By Francis Chau
2015 Gonzaga graduate, sociology and criminal justice
My parents immigrated to Spokane, Washington, when I was just one year old in 1993, to give me and my sister Ann (’16 biology) a future that they knew was not possible back in Viet Nam. Throughout my life, I did not realize the number of sacrifices my parents have made for my sister and me, and I am so thankful for everything they have done to ensure that we could have better lives than what they were given.
My mother, Anna Nguyen, was a kindergarten teacher for 15 years before moving to Spokane. She was the first person in my life to instill in me that education was important. Similar to Father Joe, an Opus Prize finalist from Thailand, she would always tell my sister and I, “Go to School, Go to School, Go to School.” Growing up, she made sacrifices for me and my sister so that we could attend private school. My father, Lan Chau, was a prisoner of war for five years when he was fighting alongside the Americans during the Viet Nam War. He is one of the most humble individuals I have ever met. He focuses his attention on others, and loves volunteering his time to them. His leadership and voice in the Vietnamese community has inspired me in more ways than one. He was the reason I chose to join organizations so that my voice would be heard, and why I followed my passion. If it wasn’t for my father, I would not be in the states right now, I would not have been given the opportunity to attend Gonzaga, and I definitely would not be graduating with two bachelor’s degrees.
My parents taught me to give thanks with my time and volunteer work; to help others as if they were our brothers and sisters. We have always lived under the poverty line, but that never stopped us from giving back to the community. Being of a lower socioeconomic status, we have been humbled by the help we have received from others. Supporters always have been helpful to my sister and me no matter how small they might think it is.
My parents have never allowed our socioeconomic status be a deterrent of us participating in activities that would help us grow. I was vastly aware of the limitations of what my parents could provide us but that never stopped them from encouraging us to apply and attend leadership conferences to gain experience. Since the seventh grade, I have attended more conferences than I could count on both hands, and that all started because my parents believed in my leadership abilities and what I would gain from attending these conferences. As many people know about me, I absolutely hate standing in front of people and speaking; however, this year I have attended seven conferences in which I was a guest speaker or presenter. Even though it has taken many years for me to get to that place, my parents have supported me endlessly because they knew I would one day be able to do what I set my mind on.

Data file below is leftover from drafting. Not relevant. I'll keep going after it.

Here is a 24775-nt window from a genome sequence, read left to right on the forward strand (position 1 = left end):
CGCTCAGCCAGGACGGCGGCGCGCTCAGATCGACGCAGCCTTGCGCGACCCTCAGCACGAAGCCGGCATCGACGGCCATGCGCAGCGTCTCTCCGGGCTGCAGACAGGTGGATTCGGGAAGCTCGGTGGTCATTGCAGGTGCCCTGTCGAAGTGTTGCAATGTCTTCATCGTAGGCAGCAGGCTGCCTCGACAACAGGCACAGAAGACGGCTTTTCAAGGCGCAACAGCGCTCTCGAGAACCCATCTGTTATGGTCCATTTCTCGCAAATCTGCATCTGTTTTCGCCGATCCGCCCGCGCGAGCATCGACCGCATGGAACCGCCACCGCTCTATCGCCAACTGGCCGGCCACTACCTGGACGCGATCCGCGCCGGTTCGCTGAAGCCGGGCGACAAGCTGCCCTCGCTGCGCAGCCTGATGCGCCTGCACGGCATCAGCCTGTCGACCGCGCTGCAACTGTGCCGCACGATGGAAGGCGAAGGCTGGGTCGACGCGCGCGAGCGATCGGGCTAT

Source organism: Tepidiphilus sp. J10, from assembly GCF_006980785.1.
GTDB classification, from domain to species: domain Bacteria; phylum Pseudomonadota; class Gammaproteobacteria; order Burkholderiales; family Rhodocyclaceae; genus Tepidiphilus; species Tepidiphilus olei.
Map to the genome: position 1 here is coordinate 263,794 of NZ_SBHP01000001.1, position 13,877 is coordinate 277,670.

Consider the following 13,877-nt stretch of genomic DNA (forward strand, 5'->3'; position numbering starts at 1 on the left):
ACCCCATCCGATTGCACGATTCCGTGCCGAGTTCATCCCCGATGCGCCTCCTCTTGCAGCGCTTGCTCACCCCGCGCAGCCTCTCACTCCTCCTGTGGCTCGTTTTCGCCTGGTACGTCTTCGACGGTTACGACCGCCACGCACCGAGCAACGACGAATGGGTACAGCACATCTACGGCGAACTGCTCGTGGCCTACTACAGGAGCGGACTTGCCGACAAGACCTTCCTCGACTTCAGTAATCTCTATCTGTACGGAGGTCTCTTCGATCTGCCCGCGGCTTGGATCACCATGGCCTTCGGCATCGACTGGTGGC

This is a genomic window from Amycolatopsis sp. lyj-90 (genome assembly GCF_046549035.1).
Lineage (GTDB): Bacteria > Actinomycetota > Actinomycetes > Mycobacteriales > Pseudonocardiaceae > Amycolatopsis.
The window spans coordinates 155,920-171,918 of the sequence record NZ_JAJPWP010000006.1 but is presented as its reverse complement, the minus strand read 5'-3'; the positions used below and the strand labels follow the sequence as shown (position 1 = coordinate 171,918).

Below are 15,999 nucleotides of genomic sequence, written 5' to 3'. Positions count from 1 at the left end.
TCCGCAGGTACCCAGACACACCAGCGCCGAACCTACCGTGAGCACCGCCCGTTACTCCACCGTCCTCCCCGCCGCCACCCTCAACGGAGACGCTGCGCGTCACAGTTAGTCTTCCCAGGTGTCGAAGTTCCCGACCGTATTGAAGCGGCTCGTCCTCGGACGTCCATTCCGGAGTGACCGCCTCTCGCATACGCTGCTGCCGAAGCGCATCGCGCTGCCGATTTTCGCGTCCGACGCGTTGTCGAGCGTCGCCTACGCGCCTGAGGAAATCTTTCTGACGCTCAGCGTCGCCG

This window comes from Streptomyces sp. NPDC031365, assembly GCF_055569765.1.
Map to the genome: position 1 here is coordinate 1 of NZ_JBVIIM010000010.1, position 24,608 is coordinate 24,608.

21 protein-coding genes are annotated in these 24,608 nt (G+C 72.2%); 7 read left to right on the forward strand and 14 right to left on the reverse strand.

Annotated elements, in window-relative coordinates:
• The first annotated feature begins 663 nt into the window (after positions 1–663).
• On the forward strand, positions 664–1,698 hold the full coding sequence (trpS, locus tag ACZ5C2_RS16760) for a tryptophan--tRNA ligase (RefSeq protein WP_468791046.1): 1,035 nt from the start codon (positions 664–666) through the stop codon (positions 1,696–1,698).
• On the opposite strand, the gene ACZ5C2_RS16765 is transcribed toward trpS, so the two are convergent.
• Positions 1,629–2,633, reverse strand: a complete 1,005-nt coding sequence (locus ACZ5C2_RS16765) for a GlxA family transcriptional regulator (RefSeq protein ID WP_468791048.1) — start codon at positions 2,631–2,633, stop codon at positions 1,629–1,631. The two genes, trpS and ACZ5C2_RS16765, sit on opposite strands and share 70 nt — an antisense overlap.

My sister and I want to give back, not only to the community, but to our family, as well. We want to show our appreciation for their sacrifices and their dedication to giving us the best type of education. I am blessed to say that because of my parents’ support, I will be headed to the Tri Cities area this summer as a Teach for America Corps member, following my mother’s footsteps and teaching elementary education for two years as I pursue my master’s in education as well. Afterwards, I plan to pursue my master’s in higher education or social work and continue helping others in my community, similar to what my father has done in the Vietnamese community. They have truly inspired me to be the person who I am today. Without their guidance, I would not be on my journey to go forth and set the world on fire. My parents exemplify what it means to be a men and women for and with others, and I hope one day, I can make an impact in my community as my parents have.
Francis Chau is the recipient of Act VI and Mary Stuart Rogers scholarships, among others, which made a Gonzaga education possible. Her parents were one of two families honored as Gonzaga’s “families of the year.” Read more about those special parents here.